Acapulco Mexican Restaurant in Lawrenceburg.
(Lawrenceburg, Ind.) - A lawsuit seeks to allow the State of Indiana to keep millions of dollars and property seized during an investigation into Acapulco Mexican Restaurants.
The Dearborn County Prosecutor’s Office recently filed the lawsuit on behalf of the State of Indiana against the owners of the southeast Indiana restaurant chain which was raided by Indiana State Excise Police in September. The litigation names Acapulco owners Adolfo and Maria Lopez, Benito Lopez, and others as defendants.
“The defendants have acquired real or personal property purchased with money that is traceable as proceeds of a violation of a criminal statute,” the complaint claims.
The prosecutor’s office seeks the forfeiture of $3.8 million and two homes. One is the Greendale residence of Adolfo and Maria Lopez while the other is the Batesville home of Benito Lopez.
A majority of the money being seized, $3.1 million, was listed under Adolfo Lopez.
In the lawsuit, the state requests that the value of the property be put towards the law enforcement costs with any proceeds beyond that sent to the state’s common school fund.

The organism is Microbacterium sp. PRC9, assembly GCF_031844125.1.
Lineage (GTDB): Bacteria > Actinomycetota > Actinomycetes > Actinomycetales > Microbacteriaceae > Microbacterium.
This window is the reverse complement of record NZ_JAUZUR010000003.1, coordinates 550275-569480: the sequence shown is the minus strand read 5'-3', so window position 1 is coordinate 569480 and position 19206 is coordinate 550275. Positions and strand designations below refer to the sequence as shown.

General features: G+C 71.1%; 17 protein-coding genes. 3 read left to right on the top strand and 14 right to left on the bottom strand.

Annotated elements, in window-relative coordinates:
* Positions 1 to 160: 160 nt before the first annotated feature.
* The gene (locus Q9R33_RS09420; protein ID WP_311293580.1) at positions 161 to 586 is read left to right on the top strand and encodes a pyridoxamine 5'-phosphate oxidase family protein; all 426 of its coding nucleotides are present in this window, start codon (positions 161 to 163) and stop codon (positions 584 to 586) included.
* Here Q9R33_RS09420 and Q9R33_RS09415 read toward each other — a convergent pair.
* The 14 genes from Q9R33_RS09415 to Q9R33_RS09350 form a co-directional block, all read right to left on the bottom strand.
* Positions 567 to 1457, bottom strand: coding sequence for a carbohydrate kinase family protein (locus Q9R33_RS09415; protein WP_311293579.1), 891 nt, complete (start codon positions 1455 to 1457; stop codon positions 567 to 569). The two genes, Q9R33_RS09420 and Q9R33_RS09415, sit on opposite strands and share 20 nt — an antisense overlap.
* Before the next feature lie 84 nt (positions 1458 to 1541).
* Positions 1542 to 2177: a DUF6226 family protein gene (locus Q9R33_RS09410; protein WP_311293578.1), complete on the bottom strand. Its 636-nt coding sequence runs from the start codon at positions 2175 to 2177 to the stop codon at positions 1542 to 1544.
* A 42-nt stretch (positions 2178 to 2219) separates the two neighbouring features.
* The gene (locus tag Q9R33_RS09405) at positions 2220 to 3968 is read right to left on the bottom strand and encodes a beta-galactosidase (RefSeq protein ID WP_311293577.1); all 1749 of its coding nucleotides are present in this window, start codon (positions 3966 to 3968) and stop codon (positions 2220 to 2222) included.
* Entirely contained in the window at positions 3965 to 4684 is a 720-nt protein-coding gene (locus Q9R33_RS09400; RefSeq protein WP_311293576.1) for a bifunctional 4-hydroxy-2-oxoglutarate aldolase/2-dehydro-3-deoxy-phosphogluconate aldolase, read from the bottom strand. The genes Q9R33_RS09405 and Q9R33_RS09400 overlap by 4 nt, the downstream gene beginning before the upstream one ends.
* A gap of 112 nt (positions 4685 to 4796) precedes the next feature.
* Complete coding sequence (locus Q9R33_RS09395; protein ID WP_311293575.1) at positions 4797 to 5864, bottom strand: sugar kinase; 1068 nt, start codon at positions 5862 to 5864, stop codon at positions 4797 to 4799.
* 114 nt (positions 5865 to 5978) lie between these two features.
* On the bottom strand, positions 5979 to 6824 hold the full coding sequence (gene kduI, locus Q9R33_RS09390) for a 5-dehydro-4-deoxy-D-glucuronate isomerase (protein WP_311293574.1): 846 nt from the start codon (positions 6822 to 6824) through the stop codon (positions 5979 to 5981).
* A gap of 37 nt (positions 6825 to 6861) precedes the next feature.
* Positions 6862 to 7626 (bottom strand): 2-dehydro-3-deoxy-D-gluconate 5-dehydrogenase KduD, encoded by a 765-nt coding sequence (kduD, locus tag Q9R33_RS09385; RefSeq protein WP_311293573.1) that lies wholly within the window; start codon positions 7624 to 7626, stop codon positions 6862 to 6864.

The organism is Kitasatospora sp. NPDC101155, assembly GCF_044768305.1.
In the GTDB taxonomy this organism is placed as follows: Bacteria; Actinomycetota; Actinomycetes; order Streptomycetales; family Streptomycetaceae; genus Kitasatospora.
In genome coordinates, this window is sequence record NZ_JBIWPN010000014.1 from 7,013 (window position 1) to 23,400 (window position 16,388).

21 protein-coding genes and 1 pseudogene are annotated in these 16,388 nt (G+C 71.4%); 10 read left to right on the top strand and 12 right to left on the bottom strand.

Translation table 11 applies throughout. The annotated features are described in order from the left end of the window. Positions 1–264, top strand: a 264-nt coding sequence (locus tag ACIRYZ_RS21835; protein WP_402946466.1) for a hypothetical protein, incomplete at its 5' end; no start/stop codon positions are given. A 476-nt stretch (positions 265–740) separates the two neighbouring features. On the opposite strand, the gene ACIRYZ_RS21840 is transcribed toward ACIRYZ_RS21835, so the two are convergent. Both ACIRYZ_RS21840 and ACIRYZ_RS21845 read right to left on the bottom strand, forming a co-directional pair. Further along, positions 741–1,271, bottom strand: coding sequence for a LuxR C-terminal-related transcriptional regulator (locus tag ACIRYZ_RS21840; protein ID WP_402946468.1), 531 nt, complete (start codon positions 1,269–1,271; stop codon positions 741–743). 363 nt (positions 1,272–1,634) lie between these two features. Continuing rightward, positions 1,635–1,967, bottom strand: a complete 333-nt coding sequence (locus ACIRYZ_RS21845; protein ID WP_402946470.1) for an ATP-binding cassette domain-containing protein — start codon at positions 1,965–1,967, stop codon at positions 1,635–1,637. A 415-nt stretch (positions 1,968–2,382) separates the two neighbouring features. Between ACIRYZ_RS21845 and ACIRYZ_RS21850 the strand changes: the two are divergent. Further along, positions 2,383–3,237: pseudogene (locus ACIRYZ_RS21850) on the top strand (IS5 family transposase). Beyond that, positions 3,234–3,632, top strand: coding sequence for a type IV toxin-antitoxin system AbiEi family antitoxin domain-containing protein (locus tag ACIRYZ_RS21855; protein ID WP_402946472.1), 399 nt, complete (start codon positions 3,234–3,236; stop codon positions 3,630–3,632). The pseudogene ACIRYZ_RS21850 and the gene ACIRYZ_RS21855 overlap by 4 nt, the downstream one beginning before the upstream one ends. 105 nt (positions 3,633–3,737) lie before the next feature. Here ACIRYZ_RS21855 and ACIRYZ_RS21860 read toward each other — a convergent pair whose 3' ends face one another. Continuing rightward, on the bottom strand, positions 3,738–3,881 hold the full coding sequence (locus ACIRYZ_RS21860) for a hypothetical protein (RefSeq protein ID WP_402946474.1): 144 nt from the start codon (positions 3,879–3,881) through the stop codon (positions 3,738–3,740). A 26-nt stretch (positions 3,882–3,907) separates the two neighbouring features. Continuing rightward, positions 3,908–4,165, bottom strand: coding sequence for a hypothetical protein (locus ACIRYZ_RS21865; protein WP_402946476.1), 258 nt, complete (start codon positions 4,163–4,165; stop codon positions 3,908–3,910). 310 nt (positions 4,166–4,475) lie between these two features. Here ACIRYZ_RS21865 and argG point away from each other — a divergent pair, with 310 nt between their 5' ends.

State Representative Jud McMillin, who works as an attorney in Brookville, is representing the prosecutor’s office in the lawsuit.
The excise police investigation alleges that the owners of the Acapulco restaurants in Lawrenceburg, Aurora, Rising Sun, Versailles, and Batesville were not reporting their cash sales. The practice allowed the owners to allegedly skip on paying more than $305,000 in sales tax from 2008 through 2012.
Adolfo Lopez and Benito Lopez are still awaiting trial on charges in connection with an Indiana Excise Police raid of their restaurants last September. Charges against 107 other people, many of them Acapulco employees, have been dismissed.
Adolfo Lopez and Benito Lopez are charged with Corrupt Business Influence, Conspiracy to Commit Corrupt Business Influence, Forgery, Perjury, and Identity Deception.